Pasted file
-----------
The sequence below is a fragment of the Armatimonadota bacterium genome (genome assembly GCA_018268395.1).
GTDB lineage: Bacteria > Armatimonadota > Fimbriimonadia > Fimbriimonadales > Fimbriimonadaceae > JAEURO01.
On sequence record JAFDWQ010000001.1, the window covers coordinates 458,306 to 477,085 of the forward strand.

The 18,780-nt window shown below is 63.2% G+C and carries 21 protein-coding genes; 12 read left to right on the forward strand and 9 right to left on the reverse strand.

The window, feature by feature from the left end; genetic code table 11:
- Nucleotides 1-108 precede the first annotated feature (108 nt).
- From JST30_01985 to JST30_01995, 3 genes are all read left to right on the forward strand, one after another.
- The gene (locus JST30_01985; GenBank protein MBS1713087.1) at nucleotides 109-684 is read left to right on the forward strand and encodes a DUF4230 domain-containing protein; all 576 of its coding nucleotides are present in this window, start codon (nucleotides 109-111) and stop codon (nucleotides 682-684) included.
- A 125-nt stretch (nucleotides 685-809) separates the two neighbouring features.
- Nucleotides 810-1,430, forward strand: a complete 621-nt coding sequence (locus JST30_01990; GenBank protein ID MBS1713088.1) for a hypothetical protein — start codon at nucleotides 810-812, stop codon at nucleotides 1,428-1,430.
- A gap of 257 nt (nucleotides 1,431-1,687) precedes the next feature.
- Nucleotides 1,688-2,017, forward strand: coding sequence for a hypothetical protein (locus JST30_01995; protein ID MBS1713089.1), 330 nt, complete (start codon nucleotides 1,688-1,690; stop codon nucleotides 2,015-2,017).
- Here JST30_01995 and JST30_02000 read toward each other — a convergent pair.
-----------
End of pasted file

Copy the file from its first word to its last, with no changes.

The sequence below is a fragment of the Armatimonadota bacterium genome (genome assembly GCA_018268395.1).
GTDB lineage: Bacteria > Armatimonadota > Fimbriimonadia > Fimbriimonadales > Fimbriimonadaceae > JAEURO01.
On sequence record JAFDWQ010000001.1, the window covers coordinates 458,306 to 477,085 of the forward strand.

The 18,780-nt window shown below is 63.2% G+C and carries 21 protein-coding genes; 12 read left to right on the forward strand and 9 right to left on the reverse strand.

The window, feature by feature from the left end; genetic code table 11:
- Nucleotides 1-108 precede the first annotated feature (108 nt).
- From JST30_01985 to JST30_01995, 3 genes are all read left to right on the forward strand, one after another.
- The gene (locus JST30_01985; GenBank protein MBS1713087.1) at nucleotides 109-684 is read left to right on the forward strand and encodes a DUF4230 domain-containing protein; all 576 of its coding nucleotides are present in this window, start codon (nucleotides 109-111) and stop codon (nucleotides 682-684) included.
- A 125-nt stretch (nucleotides 685-809) separates the two neighbouring features.
- Nucleotides 810-1,430, forward strand: a complete 621-nt coding sequence (locus JST30_01990; GenBank protein ID MBS1713088.1) for a hypothetical protein — start codon at nucleotides 810-812, stop codon at nucleotides 1,428-1,430.
- A gap of 257 nt (nucleotides 1,431-1,687) precedes the next feature.
- Nucleotides 1,688-2,017, forward strand: coding sequence for a hypothetical protein (locus JST30_01995; protein ID MBS1713089.1), 330 nt, complete (start codon nucleotides 1,688-1,690; stop codon nucleotides 2,015-2,017).
- Here JST30_01995 and JST30_02000 read toward each other — a convergent pair.